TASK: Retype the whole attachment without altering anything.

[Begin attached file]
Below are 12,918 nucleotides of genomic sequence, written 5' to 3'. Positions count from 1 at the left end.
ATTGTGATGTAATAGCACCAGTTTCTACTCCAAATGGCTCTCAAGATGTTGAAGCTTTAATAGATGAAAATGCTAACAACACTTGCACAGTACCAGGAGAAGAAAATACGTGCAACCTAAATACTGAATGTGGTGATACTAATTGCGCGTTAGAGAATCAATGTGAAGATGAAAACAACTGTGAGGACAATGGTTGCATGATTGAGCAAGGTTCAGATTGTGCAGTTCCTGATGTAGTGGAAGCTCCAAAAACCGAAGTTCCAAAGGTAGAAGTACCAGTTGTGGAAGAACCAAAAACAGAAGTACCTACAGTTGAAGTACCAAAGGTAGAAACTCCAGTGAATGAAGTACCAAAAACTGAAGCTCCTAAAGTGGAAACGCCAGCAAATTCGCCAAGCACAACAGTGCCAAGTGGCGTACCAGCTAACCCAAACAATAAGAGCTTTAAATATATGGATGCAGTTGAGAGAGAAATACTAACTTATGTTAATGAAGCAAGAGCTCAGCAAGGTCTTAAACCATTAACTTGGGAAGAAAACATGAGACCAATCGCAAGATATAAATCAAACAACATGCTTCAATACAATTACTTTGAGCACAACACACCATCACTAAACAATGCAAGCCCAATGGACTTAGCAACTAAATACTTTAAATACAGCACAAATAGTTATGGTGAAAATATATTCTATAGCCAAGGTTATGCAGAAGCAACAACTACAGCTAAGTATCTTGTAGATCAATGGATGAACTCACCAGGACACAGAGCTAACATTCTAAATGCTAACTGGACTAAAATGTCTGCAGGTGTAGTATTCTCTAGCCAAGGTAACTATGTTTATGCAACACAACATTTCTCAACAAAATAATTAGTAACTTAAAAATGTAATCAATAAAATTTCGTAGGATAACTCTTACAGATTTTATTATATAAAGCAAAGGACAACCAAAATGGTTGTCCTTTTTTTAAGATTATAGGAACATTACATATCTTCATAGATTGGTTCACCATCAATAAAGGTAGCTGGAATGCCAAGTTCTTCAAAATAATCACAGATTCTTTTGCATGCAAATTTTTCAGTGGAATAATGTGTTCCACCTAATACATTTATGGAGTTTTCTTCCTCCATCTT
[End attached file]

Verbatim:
Below are 12,918 nucleotides of genomic sequence, written 5' to 3'. Positions count from 1 at the left end.
ATTGTGATGTAATAGCACCAGTTTCTACTCCAAATGGCTCTCAAGATGTTGAAGCTTTAATAGATGAAAATGCTAACAACACTTGCACAGTACCAGGAGAAGAAAATACGTGCAACCTAAATACTGAATGTGGTGATACTAATTGCGCGTTAGAGAATCAATGTGAAGATGAAAACAACTGTGAGGACAATGGTTGCATGATTGAGCAAGGTTCAGATTGTGCAGTTCCTGATGTAGTGGAAGCTCCAAAAACCGAAGTTCCAAAGGTAGAAGTACCAGTTGTGGAAGAACCAAAAACAGAAGTACCTACAGTTGAAGTACCAAAGGTAGAAACTCCAGTGAATGAAGTACCAAAAACTGAAGCTCCTAAAGTGGAAACGCCAGCAAATTCGCCAAGCACAACAGTGCCAAGTGGCGTACCAGCTAACCCAAACAATAAGAGCTTTAAATATATGGATGCAGTTGAGAGAGAAATACTAACTTATGTTAATGAAGCAAGAGCTCAGCAAGGTCTTAAACCATTAACTTGGGAAGAAAACATGAGACCAATCGCAAGATATAAATCAAACAACATGCTTCAATACAATTACTTTGAGCACAACACACCATCACTAAACAATGCAAGCCCAATGGACTTAGCAACTAAATACTTTAAATACAGCACAAATAGTTATGGTGAAAATATATTCTATAGCCAAGGTTATGCAGAAGCAACAACTACAGCTAAGTATCTTGTAGATCAATGGATGAACTCACCAGGACACAGAGCTAACATTCTAAATGCTAACTGGACTAAAATGTCTGCAGGTGTAGTATTCTCTAGCCAAGGTAACTATGTTTATGCAACACAACATTTCTCAACAAAATAATTAGTAACTTAAAAATGTAATCAATAAAATTTCGTAGGATAACTCTTACAGATTTTATTATATAAAGCAAAGGACAACCAAAATGGTTGTCCTTTTTTTAAGATTATAGGAACATTACATATCTTCATAGATTGGTTCACCATCAATAAAGGTAGCTGGAATGCCAAGTTCTTCAAAATAATCACAGATTCTTTTGCATGCAAATTTTTCAGTGGAATAATGTGTTCCACCTAATACATTTATGGAGTTTTCTTCCTCCATCTT